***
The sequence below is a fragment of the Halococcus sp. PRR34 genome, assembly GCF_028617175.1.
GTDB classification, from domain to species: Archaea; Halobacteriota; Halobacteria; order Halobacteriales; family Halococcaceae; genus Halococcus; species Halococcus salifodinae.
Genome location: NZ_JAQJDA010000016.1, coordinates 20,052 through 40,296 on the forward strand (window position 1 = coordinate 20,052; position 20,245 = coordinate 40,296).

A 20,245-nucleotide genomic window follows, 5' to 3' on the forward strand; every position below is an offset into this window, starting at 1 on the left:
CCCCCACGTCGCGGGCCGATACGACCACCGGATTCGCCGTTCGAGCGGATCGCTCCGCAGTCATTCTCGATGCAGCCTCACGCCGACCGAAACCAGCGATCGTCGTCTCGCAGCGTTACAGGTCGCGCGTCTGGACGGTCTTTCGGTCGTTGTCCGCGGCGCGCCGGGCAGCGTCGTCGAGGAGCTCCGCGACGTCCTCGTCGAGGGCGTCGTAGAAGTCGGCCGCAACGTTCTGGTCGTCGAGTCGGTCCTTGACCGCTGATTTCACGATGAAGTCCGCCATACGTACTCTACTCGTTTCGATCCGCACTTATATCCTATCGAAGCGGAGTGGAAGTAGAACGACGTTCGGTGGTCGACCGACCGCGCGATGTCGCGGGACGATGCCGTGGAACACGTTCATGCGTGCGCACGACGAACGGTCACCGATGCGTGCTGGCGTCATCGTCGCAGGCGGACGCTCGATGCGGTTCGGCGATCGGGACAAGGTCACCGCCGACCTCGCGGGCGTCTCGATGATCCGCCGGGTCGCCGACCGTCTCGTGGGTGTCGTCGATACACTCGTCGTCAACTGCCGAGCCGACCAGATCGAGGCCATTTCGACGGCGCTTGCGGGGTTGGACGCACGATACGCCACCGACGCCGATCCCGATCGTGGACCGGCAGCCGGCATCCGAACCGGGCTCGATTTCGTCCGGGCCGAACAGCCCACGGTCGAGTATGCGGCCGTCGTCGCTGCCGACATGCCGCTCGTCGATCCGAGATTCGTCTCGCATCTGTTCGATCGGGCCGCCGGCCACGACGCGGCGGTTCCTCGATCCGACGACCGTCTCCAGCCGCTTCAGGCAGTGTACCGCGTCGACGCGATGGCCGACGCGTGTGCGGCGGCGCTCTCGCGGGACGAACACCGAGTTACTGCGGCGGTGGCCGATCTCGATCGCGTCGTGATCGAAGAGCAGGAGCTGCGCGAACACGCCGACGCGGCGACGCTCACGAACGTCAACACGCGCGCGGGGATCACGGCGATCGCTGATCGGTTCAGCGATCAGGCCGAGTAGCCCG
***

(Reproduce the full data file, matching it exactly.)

The sequence below is a fragment of the Halococcus sp. PRR34 genome, assembly GCF_028617175.1.
GTDB classification, from domain to species: Archaea; Halobacteriota; Halobacteria; order Halobacteriales; family Halococcaceae; genus Halococcus; species Halococcus salifodinae.
Genome location: NZ_JAQJDA010000016.1, coordinates 20,052 through 40,296 on the forward strand (window position 1 = coordinate 20,052; position 20,245 = coordinate 40,296).

A 20,245-nucleotide genomic window follows, 5' to 3' on the forward strand; every position below is an offset into this window, starting at 1 on the left:
CCCCCACGTCGCGGGCCGATACGACCACCGGATTCGCCGTTCGAGCGGATCGCTCCGCAGTCATTCTCGATGCAGCCTCACGCCGACCGAAACCAGCGATCGTCGTCTCGCAGCGTTACAGGTCGCGCGTCTGGACGGTCTTTCGGTCGTTGTCCGCGGCGCGCCGGGCAGCGTCGTCGAGGAGCTCCGCGACGTCCTCGTCGAGGGCGTCGTAGAAGTCGGCCGCAACGTTCTGGTCGTCGAGTCGGTCCTTGACCGCTGATTTCACGATGAAGTCCGCCATACGTACTCTACTCGTTTCGATCCGCACTTATATCCTATCGAAGCGGAGTGGAAGTAGAACGACGTTCGGTGGTCGACCGACCGCGCGATGTCGCGGGACGATGCCGTGGAACACGTTCATGCGTGCGCACGACGAACGGTCACCGATGCGTGCTGGCGTCATCGTCGCAGGCGGACGCTCGATGCGGTTCGGCGATCGGGACAAGGTCACCGCCGACCTCGCGGGCGTCTCGATGATCCGCCGGGTCGCCGACCGTCTCGTGGGTGTCGTCGATACACTCGTCGTCAACTGCCGAGCCGACCAGATCGAGGCCATTTCGACGGCGCTTGCGGGGTTGGACGCACGATACGCCACCGACGCCGATCCCGATCGTGGACCGGCAGCCGGCATCCGAACCGGGCTCGATTTCGTCCGGGCCGAACAGCCCACGGTCGAGTATGCGGCCGTCGTCGCTGCCGACATGCCGCTCGTCGATCCGAGATTCGTCTCGCATCTGTTCGATCGGGCCGCCGGCCACGACGCGGCGGTTCCTCGATCCGACGACCGTCTCCAGCCGCTTCAGGCAGTGTACCGCGTCGACGCGATGGCCGACGCGTGTGCGGCGGCGCTCTCGCGGGACGAACACCGAGTTACTGCGGCGGTGGCCGATCTCGATCGCGTCGTGATCGAAGAGCAGGAGCTGCGCGAACACGCCGACGCGGCGACGCTCACGAACGTCAACACGCGCGCGGGGATCACGGCGATCGCTGATCGGTTCAGCGATCAGGCCGAGTAGCCCG